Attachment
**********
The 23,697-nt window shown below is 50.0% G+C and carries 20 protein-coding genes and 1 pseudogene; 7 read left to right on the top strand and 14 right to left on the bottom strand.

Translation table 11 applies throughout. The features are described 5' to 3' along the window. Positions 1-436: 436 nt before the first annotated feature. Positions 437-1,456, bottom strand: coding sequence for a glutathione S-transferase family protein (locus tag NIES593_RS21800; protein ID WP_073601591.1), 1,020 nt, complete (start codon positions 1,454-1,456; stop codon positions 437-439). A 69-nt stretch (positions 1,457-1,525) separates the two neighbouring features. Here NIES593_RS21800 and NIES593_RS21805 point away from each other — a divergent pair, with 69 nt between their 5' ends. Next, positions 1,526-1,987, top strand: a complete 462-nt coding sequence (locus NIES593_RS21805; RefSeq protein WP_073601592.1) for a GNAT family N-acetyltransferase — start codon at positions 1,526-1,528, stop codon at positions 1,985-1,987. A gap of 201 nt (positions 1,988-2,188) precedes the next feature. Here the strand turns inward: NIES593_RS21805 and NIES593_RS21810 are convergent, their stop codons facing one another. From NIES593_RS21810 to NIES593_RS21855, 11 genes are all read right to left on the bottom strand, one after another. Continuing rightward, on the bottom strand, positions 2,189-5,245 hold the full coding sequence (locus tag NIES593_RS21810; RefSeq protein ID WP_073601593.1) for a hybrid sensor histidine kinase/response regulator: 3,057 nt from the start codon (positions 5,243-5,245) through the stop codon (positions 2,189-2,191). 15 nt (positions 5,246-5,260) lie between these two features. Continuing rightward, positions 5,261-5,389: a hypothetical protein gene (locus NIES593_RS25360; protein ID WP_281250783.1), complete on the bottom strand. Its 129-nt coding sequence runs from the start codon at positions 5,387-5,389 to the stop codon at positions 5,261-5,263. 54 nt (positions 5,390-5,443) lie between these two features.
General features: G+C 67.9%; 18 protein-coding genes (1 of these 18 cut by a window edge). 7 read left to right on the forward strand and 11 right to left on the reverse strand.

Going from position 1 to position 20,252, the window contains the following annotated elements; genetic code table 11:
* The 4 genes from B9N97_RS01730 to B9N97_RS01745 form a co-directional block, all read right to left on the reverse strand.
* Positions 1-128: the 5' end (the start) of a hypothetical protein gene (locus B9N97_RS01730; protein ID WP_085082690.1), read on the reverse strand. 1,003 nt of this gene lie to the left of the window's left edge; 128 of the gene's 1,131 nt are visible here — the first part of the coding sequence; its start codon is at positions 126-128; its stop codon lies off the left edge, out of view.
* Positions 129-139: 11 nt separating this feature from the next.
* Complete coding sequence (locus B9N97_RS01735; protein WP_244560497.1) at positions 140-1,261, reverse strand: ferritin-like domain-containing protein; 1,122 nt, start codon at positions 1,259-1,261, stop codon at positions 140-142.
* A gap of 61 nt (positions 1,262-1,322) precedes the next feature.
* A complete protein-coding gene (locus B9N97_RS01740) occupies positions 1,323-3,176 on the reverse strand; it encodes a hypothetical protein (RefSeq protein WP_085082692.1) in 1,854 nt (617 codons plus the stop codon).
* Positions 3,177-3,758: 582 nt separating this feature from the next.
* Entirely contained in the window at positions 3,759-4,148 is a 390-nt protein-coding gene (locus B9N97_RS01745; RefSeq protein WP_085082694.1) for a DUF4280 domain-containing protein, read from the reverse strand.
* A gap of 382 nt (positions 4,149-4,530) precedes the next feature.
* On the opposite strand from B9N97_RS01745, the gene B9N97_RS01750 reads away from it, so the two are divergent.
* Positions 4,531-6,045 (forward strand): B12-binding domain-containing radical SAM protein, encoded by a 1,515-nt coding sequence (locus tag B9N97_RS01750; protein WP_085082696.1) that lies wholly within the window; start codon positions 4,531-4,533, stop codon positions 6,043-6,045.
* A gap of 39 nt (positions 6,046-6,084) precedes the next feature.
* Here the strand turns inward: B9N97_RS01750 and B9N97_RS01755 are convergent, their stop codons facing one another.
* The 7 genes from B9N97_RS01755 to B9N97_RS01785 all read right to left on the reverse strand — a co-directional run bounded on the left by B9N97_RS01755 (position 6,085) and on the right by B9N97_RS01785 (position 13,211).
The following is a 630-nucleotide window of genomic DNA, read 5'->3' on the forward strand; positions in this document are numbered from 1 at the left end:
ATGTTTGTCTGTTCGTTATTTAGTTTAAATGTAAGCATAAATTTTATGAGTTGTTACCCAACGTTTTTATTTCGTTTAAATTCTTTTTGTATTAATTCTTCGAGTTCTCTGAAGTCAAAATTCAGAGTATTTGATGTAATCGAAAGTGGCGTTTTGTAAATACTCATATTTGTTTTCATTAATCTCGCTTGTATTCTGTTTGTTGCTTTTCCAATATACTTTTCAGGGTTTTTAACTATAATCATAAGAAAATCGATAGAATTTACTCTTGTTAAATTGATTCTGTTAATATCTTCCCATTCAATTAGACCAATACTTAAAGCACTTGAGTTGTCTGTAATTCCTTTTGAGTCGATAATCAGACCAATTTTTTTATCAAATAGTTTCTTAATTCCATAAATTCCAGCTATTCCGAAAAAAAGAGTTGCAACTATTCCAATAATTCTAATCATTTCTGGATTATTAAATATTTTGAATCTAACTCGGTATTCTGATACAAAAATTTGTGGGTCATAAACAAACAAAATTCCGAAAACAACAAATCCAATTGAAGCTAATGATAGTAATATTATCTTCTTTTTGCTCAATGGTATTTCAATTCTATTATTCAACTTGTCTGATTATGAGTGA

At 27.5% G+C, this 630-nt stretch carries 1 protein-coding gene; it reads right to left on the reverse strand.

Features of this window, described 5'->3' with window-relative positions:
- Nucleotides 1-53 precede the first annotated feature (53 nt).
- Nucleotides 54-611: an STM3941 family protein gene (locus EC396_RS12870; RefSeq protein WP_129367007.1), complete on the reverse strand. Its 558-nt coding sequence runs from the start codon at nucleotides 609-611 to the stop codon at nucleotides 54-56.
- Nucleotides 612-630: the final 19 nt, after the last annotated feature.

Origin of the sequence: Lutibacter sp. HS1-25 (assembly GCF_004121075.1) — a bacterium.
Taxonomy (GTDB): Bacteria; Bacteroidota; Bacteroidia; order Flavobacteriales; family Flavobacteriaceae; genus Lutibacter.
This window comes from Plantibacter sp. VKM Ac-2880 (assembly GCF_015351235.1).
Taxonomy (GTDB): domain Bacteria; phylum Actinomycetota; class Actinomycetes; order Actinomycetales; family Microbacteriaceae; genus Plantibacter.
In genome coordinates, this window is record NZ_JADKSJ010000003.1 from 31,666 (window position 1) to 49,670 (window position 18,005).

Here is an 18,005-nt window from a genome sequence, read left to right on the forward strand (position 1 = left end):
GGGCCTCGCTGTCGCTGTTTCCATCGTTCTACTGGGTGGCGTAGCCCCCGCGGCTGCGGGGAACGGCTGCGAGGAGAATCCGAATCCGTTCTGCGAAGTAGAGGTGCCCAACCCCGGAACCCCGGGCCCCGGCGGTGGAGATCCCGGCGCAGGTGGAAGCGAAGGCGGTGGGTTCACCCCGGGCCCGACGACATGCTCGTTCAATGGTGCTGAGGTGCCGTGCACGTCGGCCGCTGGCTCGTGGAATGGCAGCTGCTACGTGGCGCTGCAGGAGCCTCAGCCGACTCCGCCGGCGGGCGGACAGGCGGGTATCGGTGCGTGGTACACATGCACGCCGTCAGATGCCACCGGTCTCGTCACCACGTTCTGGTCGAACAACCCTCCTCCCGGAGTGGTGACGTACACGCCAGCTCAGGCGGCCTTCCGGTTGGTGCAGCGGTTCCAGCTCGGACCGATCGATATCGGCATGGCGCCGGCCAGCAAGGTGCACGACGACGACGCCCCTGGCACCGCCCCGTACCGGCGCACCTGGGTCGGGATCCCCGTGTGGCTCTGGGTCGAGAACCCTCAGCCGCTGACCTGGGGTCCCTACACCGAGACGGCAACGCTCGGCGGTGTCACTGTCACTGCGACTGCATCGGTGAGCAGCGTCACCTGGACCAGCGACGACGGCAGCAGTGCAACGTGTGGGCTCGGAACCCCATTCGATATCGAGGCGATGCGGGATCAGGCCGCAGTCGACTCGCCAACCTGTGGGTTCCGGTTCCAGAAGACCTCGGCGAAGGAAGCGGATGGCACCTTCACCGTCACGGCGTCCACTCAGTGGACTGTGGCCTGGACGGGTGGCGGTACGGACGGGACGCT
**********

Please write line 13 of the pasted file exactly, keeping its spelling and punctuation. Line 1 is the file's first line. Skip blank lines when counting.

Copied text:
* A gap of 382 nt (positions 4,149-4,530) precedes the next feature.